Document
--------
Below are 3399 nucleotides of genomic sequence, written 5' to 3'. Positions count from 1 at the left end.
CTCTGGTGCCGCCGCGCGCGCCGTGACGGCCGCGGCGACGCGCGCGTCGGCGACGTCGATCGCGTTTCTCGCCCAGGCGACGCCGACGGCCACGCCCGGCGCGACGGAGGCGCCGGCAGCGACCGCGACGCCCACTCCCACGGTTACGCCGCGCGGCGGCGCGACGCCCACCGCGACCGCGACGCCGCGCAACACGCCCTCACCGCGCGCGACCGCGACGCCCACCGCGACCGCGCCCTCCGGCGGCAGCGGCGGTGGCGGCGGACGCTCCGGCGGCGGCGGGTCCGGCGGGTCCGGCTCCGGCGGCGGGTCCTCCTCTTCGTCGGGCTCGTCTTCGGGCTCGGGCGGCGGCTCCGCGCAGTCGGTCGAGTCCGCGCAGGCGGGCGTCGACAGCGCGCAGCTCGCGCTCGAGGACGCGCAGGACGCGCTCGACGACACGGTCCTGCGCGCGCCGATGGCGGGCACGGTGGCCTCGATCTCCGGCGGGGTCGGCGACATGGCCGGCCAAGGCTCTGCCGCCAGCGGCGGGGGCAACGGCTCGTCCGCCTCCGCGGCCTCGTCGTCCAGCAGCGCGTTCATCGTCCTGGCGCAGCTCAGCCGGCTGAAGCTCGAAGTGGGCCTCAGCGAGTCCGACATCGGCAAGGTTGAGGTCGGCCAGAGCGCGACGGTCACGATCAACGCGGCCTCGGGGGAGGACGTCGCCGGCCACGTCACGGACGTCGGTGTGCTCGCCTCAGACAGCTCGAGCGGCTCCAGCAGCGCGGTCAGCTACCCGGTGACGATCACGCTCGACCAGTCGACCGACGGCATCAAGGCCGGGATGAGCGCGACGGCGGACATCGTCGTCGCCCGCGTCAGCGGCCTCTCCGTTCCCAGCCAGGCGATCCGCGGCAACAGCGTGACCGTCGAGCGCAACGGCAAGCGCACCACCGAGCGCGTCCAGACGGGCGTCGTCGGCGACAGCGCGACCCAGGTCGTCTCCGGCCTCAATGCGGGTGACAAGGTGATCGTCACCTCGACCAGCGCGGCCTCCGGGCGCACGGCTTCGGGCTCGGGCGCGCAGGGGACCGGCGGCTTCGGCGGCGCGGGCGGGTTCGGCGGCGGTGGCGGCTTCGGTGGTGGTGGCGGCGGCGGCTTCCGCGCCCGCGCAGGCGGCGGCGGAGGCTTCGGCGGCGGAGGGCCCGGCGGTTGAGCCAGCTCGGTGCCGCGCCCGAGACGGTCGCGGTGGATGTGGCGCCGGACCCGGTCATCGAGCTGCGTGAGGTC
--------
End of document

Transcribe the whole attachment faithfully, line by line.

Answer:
Below are 3399 nucleotides of genomic sequence, written 5' to 3'. Positions count from 1 at the left end.
CTCTGGTGCCGCCGCGCGCGCCGTGACGGCCGCGGCGACGCGCGCGTCGGCGACGTCGATCGCGTTTCTCGCCCAGGCGACGCCGACGGCCACGCCCGGCGCGACGGAGGCGCCGGCAGCGACCGCGACGCCCACTCCCACGGTTACGCCGCGCGGCGGCGCGACGCCCACCGCGACCGCGACGCCGCGCAACACGCCCTCACCGCGCGCGACCGCGACGCCCACCGCGACCGCGCCCTCCGGCGGCAGCGGCGGTGGCGGCGGACGCTCCGGCGGCGGCGGGTCCGGCGGGTCCGGCTCCGGCGGCGGGTCCTCCTCTTCGTCGGGCTCGTCTTCGGGCTCGGGCGGCGGCTCCGCGCAGTCGGTCGAGTCCGCGCAGGCGGGCGTCGACAGCGCGCAGCTCGCGCTCGAGGACGCGCAGGACGCGCTCGACGACACGGTCCTGCGCGCGCCGATGGCGGGCACGGTGGCCTCGATCTCCGGCGGGGTCGGCGACATGGCCGGCCAAGGCTCTGCCGCCAGCGGCGGGGGCAACGGCTCGTCCGCCTCCGCGGCCTCGTCGTCCAGCAGCGCGTTCATCGTCCTGGCGCAGCTCAGCCGGCTGAAGCTCGAAGTGGGCCTCAGCGAGTCCGACATCGGCAAGGTTGAGGTCGGCCAGAGCGCGACGGTCACGATCAACGCGGCCTCGGGGGAGGACGTCGCCGGCCACGTCACGGACGTCGGTGTGCTCGCCTCAGACAGCTCGAGCGGCTCCAGCAGCGCGGTCAGCTACCCGGTGACGATCACGCTCGACCAGTCGACCGACGGCATCAAGGCCGGGATGAGCGCGACGGCGGACATCGTCGTCGCCCGCGTCAGCGGCCTCTCCGTTCCCAGCCAGGCGATCCGCGGCAACAGCGTGACCGTCGAGCGCAACGGCAAGCGCACCACCGAGCGCGTCCAGACGGGCGTCGTCGGCGACAGCGCGACCCAGGTCGTCTCCGGCCTCAATGCGGGTGACAAGGTGATCGTCACCTCGACCAGCGCGGCCTCCGGGCGCACGGCTTCGGGCTCGGGCGCGCAGGGGACCGGCGGCTTCGGCGGCGCGGGCGGGTTCGGCGGCGGTGGCGGCTTCGGTGGTGGTGGCGGCGGCGGCTTCCGCGCCCGCGCAGGCGGCGGCGGAGGCTTCGGCGGCGGAGGGCCCGGCGGTTGAGCCAGCTCGGTGCCGCGCCCGAGACGGTCGCGGTGGATGTGGCGCCGGACCCGGTCATCGAGCTGCGTGAGGTC